Among the causes to which the increase is attributed are posttraumatic stress disorder, exposure to combat, marital strife, financial problems, and the toll taken by multiple deployments. Also, seeking help for mental health problems is often seen as a sign of weakness and a barrier to advancement in the military. Psychiatrist Stephen Xenakis, M.D., a retired Army brigadier general, told the AP that these suicides are a "sign in general of the stress the Army has been under over the 10 years of war. We've seen before that these signs show up even more dramatically when the fighting seems to go down and the Army is returning to garrison."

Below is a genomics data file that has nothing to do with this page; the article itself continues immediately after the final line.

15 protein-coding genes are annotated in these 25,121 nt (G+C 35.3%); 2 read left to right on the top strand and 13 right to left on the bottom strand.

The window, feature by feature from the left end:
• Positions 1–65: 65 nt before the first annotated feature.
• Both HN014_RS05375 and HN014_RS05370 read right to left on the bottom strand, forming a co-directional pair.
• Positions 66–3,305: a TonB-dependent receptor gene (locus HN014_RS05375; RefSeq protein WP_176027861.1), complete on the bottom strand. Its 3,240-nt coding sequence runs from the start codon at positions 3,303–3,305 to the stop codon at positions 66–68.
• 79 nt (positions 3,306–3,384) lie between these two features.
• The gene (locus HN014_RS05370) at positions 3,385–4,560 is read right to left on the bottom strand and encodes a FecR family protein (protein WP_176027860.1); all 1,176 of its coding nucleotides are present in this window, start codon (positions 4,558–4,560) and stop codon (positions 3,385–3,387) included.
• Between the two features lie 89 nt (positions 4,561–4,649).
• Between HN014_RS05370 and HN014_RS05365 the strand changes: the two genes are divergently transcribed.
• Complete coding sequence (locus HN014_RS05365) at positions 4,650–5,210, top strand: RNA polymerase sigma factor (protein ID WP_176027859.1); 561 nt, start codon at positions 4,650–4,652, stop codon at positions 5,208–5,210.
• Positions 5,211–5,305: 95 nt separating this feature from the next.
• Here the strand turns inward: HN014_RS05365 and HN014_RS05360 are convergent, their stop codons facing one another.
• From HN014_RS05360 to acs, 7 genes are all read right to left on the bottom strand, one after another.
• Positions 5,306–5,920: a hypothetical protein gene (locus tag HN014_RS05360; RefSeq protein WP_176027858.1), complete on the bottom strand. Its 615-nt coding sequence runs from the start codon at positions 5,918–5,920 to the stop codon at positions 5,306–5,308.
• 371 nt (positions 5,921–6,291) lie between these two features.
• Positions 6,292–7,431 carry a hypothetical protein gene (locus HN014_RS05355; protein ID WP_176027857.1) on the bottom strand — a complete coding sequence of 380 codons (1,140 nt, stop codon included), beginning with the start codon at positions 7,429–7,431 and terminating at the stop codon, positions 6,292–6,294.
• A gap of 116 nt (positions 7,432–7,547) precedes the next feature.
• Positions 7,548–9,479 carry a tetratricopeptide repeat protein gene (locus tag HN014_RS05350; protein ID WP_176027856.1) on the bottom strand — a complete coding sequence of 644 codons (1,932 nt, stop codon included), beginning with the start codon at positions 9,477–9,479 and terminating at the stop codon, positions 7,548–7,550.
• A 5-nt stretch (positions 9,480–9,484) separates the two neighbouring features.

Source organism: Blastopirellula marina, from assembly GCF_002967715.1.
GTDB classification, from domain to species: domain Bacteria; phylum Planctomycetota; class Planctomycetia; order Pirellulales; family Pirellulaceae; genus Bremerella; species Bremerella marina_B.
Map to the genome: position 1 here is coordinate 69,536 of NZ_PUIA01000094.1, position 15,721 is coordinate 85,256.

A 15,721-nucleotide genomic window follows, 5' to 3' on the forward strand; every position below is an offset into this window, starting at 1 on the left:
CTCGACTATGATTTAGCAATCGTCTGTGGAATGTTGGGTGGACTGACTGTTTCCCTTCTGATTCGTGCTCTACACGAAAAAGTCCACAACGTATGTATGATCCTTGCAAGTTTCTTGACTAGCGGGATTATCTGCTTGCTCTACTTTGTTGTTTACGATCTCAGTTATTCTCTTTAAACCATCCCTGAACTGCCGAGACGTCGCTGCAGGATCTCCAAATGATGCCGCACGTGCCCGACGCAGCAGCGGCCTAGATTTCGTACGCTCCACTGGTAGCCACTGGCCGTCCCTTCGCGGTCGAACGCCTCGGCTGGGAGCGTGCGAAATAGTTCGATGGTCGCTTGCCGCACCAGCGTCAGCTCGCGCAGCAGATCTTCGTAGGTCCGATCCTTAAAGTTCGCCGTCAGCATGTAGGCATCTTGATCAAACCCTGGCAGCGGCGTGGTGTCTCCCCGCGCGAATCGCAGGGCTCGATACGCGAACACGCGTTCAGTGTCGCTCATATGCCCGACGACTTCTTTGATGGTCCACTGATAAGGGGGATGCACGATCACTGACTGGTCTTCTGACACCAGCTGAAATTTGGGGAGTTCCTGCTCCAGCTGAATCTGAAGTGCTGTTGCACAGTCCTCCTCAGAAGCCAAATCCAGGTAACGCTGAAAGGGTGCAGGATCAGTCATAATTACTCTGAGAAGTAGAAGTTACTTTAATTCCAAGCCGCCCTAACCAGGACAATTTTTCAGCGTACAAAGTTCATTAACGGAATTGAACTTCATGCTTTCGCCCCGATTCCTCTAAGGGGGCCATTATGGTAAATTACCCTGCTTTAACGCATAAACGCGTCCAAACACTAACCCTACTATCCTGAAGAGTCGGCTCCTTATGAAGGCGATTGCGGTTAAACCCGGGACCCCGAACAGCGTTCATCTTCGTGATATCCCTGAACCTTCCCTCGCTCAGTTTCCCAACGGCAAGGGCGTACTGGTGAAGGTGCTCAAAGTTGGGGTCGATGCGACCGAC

To read much more about the problem of suicide among members of the military, see Psychiatric News here and here.